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Pnocnss or DESIGN

When a shipbuilder is approached for the production of a new ship, he must be informed of the requirements of the case; the kind of trade or service in which the vessel will be engaged; her speed; if she is to be a steam vessel, the distance she must run on ordinary voyages without re coaling; the weight of cargo to be taken or the number of passengers to be carried, and the kind of accommodation required for them. Very frequently these requirements will include certain limits of size, draught, cost, or tonnage, which must not be exceeded. In addition it must be stated in what society, if any, she is to be classed, as this will determine the details of the scant lings to be employed. The shipbuilder will usually have, to guide him, the details of some successful ship or ships previously built to fulhl the same or similar conditions as in the vessel required, and he will probably know what measure of success or popularity the respective features of the vessel or vessels have earned on service. The dimensions can in this case be at once fixed to provide the necessary speed, strength, stability and seaworthin ess, and the cost of the vessel determined. If the departures from some similar ship of known and approved qualities are small, the details of the new ship can be inferred directly from those of the similar ship, and modified drawings, specifications, &c., can be rapidly prepared and the building proceeded with. On the other hand, the departures from previous vessels or the usual practice may be very great, in which case much will depend on the shipbuilder's skill and judgment. Outline drawings must first be prepared to the dimensions which may be considered suitable, and the calculations are made on this assumed design. These will include estimate of the weights of the hull, of the machinery, equipment, &c.; and if it is not intended to class the vessel in some registration or classification society, questions of strength will have to be considered. If, however, the vessel is to be so classed, the determination of the structural strength may be omitted, as the scant lings required by the rules of such society are arranged to provide sufficient strength. If the calculations show that the dimensions assumed do not enable the required conditions to be fulfilled, the dimensions must be modified in the direction indicated by the calculations, and the calculations made over again. This process must be continued until a satisfactory result is obtained. As soon as the dimensions obtained for the vessel are found to be appropriate, more complete drawings are put in hand, and the final calculations pertaining to the displacement sheet, weights of hull and equipment, centre of gravity and trim, meta centric diagram and curves of stability and speed, are made. In the design of yachts the views of the owner, especially if he is a yachtsman of experience, must necessarily play an important part.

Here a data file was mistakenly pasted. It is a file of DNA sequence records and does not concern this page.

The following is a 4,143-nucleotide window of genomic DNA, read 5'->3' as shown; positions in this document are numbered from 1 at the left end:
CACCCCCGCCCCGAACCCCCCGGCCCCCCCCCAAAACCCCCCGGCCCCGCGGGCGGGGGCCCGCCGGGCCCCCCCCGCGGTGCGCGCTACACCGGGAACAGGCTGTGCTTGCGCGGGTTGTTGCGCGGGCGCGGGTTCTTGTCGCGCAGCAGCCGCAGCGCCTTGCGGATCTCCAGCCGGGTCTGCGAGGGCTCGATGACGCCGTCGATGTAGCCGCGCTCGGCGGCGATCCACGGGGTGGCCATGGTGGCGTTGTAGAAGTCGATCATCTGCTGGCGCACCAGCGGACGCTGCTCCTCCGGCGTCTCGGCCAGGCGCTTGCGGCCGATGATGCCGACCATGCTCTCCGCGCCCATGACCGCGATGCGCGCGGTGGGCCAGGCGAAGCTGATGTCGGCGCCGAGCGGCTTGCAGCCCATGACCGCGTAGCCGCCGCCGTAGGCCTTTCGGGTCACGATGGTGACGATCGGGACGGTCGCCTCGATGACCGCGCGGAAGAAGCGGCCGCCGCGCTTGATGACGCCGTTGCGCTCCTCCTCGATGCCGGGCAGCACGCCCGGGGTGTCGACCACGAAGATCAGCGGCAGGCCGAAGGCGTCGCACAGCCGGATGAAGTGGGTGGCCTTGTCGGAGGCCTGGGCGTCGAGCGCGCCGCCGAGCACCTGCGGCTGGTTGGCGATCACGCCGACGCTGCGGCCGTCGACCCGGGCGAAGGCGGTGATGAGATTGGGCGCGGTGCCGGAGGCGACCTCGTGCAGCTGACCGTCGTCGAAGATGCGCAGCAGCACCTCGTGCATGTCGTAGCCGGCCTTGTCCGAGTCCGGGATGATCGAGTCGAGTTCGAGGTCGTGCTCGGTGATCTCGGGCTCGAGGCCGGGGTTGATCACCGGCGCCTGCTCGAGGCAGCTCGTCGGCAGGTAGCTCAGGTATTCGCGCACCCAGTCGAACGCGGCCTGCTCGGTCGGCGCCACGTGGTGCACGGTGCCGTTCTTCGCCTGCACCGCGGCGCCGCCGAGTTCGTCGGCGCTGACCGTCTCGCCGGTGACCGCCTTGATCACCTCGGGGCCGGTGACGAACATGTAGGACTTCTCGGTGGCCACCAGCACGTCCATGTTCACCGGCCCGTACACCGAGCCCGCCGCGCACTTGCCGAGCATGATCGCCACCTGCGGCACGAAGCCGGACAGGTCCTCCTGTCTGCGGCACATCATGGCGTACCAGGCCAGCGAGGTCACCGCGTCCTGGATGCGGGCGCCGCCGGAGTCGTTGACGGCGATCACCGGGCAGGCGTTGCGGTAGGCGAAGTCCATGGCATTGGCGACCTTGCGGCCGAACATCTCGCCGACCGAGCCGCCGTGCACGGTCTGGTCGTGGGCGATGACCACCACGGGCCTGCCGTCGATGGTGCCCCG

While the present writer was designing the Royal Yacht “ Alexandra ” he was commanded on several occasions to wait on the late King Edward VII. to take his instructions. King Edward took a special interest in the design throughout and sketched in his own hand the shapes of the knee of head and the stern. All leading details were shown to him in model and settled by him personally. At an important stage the king consulted the prince of Wales (George V.), whose views as to the principal dimensions were afterwards adopted. In the case of the construction of large passenger 'ships the design often originates, with the owner's or steamship company's staff, and in some instances naval architects are employed, completed drawings and specifications being handed over to the shipbuilder with the order for the vessel. In other cases shipbuilders work in closing connexion with the steamship companies, and the business relations are of a. very simple character, the company being content to send an order, with a note of the principal dimensions and type of ship required, leaving the determination of all details of the design in the hands of the builders. The general practice lies between these two extremes. In any case, complete design drawings and detailed specifications are necessary for the shipyard operations, and if not supplied must be prepared by the shipyard staff. Sometimes outlinehdrawings of the vessel on a small scale-including anrelevation or side view, one or two plans of the main deck and other parts, and a short description of the vessel—are first prepared, and are called an outline 'or sketch design; but usually the information which constitutes a design comprises a sheer, profile and plans of each deck on a § -in. scale, a midship section on a é-in. scale, anda complete specification.